Here’s where things get potentially uncomfortable. You can move in the world with a joypad or by pointing your head at an area of the map and instantly transporting there. If you’re using an HTC Vive you can move around by actually walking but it’s quicker to just direct your cursor and teleport. When people do that to you they pop up right into your vicinity, and it’s super intimidating. Some get really close and you can find yourself in the middle of a huddle. Although it’s not really your body, you feel your personal space being pressed and pushed at. The polite barriers we put up in ‘meatspace’ (as cyberpunk authors used to call the real world), don’t yet exist in the virtual space. I can’t imagine how different that experience will be for a woman, I just know that I found myself stepping away from other avatars on several occasions.
At the same time, there’s no aural intimacy. If you’re in the same room with other people, you can hear everyone chatting at once and there’s little positional detail (even though the Rift and Vive support that function), so everyone is more-or-less the same volume. If there’s more than two people it’s a wall of chat. It’s likely that this will improve but it means, although you can be physically intimate in terms of body space, you can’t whisper. Maybe that’s a good thing, I don’t know.
The other weird thing is, you think you’re in the same space but you’re not: AltSpace users get different features depending on the tech they’re using. For example, in the welcome space, I could see a mirror on the wall that let me see my own avatar as well as everyone else in view but it didn’t show up for people who weren’t using Vive. “You get this interesting social hierarchy forming,” says Dan Page of Opposable VR, who was kind enough to lend me the tech. “You have users who are on Vive, on Rift, on Gear, and you can also use AltSpace on a 2D screen. But when I use Vive, other people can see the controllers represented on screen so they crowd round and ask me about the technology. Also anyone using the Leap Motion actually have visible hands on-screen. It’s like a technological class system.”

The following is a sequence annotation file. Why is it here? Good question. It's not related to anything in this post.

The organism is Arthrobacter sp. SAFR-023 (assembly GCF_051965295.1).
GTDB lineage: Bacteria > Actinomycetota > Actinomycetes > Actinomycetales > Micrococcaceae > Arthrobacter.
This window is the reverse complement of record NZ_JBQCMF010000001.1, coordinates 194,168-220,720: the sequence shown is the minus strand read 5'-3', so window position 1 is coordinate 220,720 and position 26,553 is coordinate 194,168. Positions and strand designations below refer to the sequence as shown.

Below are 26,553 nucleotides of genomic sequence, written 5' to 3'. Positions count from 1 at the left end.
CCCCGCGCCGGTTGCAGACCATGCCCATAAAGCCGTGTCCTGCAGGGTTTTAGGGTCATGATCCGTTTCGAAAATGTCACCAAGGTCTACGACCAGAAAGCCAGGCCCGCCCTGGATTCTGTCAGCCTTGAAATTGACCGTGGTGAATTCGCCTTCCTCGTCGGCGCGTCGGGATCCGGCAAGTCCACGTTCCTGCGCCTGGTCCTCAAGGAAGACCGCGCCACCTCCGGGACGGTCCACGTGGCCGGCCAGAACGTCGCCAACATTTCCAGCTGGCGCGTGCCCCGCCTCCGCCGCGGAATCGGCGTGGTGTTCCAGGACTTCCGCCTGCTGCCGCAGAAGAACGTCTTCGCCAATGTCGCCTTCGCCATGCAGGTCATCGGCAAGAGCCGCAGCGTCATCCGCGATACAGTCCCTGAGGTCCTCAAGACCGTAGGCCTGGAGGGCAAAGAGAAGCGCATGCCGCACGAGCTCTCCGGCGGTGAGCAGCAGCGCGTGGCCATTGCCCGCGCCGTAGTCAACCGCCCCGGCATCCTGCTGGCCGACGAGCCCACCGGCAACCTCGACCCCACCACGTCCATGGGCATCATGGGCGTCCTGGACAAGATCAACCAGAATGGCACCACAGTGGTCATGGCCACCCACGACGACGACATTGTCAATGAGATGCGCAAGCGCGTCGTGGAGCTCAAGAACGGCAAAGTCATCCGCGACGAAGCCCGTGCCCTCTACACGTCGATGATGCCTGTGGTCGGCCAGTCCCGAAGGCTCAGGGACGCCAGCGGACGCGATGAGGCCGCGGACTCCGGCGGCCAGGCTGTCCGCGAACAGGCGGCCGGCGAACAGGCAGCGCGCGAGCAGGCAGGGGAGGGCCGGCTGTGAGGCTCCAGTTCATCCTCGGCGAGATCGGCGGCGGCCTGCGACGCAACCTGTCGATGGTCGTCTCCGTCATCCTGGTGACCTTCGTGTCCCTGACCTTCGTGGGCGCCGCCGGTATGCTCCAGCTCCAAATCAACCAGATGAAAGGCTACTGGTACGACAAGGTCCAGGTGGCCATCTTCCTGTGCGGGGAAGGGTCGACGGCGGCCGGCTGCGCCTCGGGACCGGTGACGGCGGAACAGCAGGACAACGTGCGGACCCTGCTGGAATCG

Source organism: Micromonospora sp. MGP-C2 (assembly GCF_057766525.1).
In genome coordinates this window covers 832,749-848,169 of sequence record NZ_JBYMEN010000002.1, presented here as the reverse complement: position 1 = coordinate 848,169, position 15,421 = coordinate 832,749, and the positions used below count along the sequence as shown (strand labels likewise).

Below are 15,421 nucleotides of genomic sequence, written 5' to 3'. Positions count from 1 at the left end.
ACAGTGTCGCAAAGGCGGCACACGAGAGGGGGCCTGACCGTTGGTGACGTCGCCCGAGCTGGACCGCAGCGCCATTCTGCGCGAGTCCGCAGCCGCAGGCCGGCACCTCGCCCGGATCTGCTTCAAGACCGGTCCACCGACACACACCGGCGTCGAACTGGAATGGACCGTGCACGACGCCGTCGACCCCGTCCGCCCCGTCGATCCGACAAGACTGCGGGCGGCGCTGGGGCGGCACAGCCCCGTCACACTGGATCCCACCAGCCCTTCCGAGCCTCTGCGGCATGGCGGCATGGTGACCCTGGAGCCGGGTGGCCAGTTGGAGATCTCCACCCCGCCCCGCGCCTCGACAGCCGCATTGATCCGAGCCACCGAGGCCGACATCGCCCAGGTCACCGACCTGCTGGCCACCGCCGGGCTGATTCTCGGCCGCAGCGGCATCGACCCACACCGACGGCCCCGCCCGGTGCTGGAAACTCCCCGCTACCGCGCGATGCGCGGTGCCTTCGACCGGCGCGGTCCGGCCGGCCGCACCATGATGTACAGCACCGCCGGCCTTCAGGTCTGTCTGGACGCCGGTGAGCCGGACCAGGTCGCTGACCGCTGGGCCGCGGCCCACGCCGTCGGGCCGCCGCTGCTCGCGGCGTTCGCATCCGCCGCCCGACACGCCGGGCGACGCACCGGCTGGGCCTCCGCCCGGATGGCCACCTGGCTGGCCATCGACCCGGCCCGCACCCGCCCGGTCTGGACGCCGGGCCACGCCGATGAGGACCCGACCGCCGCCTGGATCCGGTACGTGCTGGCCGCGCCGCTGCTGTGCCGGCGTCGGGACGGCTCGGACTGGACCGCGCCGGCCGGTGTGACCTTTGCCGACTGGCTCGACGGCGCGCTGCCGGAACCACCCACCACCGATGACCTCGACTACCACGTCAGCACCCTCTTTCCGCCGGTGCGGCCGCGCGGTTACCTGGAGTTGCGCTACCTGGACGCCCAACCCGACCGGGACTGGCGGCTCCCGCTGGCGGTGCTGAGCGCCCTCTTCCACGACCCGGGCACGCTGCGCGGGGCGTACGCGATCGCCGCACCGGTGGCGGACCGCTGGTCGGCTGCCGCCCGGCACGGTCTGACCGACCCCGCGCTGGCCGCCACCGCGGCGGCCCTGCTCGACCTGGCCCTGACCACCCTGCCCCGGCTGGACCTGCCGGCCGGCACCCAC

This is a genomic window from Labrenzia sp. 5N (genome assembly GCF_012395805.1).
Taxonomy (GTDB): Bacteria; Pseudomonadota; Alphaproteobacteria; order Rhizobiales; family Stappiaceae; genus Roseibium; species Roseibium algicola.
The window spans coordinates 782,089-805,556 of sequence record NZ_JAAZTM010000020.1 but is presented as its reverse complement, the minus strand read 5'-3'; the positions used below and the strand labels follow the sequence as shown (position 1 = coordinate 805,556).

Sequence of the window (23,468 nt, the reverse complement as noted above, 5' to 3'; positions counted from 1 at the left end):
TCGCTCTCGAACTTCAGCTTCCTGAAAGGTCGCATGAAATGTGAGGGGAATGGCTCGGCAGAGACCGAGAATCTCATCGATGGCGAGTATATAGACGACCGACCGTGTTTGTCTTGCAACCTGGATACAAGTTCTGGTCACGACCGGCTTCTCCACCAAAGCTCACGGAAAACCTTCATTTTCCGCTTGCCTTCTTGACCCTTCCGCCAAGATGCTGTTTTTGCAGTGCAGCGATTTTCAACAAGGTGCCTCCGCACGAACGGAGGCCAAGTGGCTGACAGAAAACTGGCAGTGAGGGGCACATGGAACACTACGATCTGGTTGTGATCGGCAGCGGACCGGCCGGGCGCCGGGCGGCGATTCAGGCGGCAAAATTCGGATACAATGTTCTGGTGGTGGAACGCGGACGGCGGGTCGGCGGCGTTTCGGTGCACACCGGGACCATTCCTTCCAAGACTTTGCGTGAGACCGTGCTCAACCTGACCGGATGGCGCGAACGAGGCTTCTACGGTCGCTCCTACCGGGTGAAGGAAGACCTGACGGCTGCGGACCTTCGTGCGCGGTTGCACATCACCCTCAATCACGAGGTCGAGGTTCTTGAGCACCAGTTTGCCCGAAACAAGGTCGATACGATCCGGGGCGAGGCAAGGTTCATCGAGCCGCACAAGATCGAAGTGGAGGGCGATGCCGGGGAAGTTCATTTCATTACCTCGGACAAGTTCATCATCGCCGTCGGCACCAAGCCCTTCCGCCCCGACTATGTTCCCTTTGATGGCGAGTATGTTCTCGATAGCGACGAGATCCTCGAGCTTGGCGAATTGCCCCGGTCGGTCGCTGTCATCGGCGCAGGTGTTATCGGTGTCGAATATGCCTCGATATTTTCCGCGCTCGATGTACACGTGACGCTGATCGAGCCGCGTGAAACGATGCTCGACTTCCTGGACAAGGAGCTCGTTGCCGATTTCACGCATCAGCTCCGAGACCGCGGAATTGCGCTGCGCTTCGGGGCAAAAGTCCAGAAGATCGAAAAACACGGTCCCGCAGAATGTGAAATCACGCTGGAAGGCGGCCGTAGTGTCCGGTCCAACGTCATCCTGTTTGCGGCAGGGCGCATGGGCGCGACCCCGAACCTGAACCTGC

Page dons a Gear VR headset and we wander the space together. There’s a room where you can play frisbee golf and a decorative garden maze to explore. Things are pretty empty – we pass an Australian man and woman, who seem to be trying to help each other navigate but there aren’t many other people around. Page says the most people he’s seen in a room is 25, and that’s pretty common. “If you go on at around six in the evening, it tends to be at least 15 people,” he said. “I’ve bumped into people I know on Twitter. Quite often you meet the AltSpace community staff, they’re around quite a lot explaining the features of the space.”